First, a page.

For example, the interface between fresh water and saltwater in an aquifer can be detected by the differences in electrical properties of the pore fluids. The contact between soil and unweathered bedrock can be detected by the differences in acoustic velocity of the materials. In some cases, the differences in measured physical properties may be too small for anomaly detection by geophysical methods.
Because physical properties of soil and rock vary widely, some by many orders of magnitude, one or more of these properties usually will correspond to a geologic discontinuity; therefore, boundaries determined by the geophysical methods will usually coincide with geological boundaries, and a cross-section produced from the geophysical data may resemble a geological cross-section, although the two are not necessarily identical.
Geophysical methods commonly are used for the following reasons:
Mapping natural hydrogeologic conditions;
Detecting and mapping contaminant plumes; and,
Locating and mapping buried objects.
Geophysical methods should be used in the following instances:
Surface geophysical methods can and should be used early in a site characterization program to aid in identifying background conditions, as well as anomalous conditions so that boring and sampling points can be located to be representative of site conditions and to investigate anomalies. Geophysical methods also can be used later in the site characterization program after an initial study is completed to confirm and improve the site characterization findings and provide fill-in data between other measurements.
The level of success of a geophysical survey is improved if the survey objectives are well defined. In some cases, the objective may be refined as the survey uncovers new or unknown data about the site conditions. The flexibility to change or add to the technical approach should be built into the program to account for changes in interpretation of site conditions as a site investigation progresses.
Profiling and Sounding Measurements:
Profiling by stations or by continuous measurements provides a means of assessing lateral changes in subsurface conditions.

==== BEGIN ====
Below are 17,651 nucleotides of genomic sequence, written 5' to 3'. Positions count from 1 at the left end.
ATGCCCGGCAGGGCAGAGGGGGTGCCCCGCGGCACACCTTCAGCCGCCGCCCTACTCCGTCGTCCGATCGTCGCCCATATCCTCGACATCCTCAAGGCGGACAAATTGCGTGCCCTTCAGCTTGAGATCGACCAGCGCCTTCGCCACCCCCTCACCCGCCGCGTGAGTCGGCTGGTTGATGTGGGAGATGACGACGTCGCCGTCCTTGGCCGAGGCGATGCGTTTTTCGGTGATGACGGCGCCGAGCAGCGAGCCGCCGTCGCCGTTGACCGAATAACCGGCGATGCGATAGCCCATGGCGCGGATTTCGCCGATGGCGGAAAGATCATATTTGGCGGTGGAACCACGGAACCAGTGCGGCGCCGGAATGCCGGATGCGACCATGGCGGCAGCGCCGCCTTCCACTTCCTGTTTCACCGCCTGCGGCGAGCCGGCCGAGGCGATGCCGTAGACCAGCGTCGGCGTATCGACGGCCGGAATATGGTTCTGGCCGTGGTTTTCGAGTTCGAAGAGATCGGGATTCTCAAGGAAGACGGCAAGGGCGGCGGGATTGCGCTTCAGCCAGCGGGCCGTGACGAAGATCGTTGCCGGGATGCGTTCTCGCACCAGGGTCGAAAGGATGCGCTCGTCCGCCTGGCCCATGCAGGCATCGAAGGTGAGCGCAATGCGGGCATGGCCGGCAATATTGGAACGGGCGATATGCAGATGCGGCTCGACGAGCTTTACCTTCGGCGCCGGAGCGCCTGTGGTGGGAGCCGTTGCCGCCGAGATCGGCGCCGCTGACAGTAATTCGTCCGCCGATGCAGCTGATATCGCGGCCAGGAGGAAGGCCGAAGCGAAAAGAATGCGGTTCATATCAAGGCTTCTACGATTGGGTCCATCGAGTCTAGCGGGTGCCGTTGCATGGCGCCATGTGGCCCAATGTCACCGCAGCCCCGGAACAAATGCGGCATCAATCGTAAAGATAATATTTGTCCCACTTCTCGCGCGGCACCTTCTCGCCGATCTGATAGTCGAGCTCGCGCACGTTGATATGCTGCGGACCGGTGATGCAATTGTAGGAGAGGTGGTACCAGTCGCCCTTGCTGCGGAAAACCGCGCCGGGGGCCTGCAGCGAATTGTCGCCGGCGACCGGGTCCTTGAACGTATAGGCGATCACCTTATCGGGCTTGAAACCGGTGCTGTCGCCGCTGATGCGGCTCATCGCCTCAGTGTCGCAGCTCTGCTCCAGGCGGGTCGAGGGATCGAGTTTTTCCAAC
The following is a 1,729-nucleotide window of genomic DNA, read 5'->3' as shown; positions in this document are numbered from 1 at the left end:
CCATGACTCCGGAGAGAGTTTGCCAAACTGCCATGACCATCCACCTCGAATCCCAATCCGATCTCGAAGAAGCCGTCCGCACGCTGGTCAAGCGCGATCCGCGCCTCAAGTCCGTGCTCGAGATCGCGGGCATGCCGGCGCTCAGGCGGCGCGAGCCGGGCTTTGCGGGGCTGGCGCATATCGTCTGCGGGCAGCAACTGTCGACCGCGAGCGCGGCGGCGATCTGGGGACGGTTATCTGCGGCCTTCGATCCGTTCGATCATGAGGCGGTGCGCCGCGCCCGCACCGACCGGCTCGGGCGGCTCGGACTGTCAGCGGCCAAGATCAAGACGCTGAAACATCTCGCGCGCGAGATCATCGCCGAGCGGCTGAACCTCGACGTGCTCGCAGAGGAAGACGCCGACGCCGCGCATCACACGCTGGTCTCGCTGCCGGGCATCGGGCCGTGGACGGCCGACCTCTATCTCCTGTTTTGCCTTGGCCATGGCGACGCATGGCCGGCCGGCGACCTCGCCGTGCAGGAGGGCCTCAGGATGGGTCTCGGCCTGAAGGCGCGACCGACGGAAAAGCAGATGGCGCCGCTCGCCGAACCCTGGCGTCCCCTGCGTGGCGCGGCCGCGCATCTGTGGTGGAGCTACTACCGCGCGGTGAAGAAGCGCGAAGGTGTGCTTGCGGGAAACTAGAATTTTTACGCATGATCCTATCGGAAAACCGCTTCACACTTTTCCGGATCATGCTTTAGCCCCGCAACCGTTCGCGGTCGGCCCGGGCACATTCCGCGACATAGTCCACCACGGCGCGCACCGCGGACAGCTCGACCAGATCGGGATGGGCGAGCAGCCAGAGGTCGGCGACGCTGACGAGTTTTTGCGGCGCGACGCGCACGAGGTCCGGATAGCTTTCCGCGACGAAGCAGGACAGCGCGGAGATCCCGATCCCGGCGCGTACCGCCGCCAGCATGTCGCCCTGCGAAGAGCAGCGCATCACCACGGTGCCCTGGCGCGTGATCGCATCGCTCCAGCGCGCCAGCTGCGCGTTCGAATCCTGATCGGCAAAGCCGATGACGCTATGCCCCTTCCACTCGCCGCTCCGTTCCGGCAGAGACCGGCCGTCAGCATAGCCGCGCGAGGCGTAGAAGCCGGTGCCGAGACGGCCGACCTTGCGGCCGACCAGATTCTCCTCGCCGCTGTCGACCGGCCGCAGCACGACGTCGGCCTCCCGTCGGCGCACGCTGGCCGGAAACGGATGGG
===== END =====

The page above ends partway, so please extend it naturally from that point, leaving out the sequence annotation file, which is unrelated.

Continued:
Soundings provide a means of assessing depth and thickness of geologic layers or other targets. Most surface geophysical sounding measurements can resolve three and possibly four layers.
Ease of Use and Interpretation of Data:
The theory of applied geophysics is quantitative, however, in application, geophysical methods often yield interpretations that are qualitative.
Some geophysical methods provide data from which a preliminary interpretation can be made in the field, for example, ground penetrating radar (GPR), frequency domain electromagnetic profiling, direct current (DC) resistivity profiling, magnetic profiling, and metal detector profiling. A map of GPR anomalies or a contour map of the EM (electromagnetic), resistivity, magnetic or metal detector data often can be created in the field.
Some methods, (for example, time domain electromagnetics and DC resistivity soundings, seismic refraction, seismic reflection, and gravity), require that the data be processed before any quantitative interpretation can be done.
Any preliminary interpretation of field data should be treated with caution. Such preliminary analysis should be confirmed by correlation with other information from known points of control, such as borings or outcrops. Such preliminary analysis is subject to change after data processing and is performed mostly as a means of quality control (QC).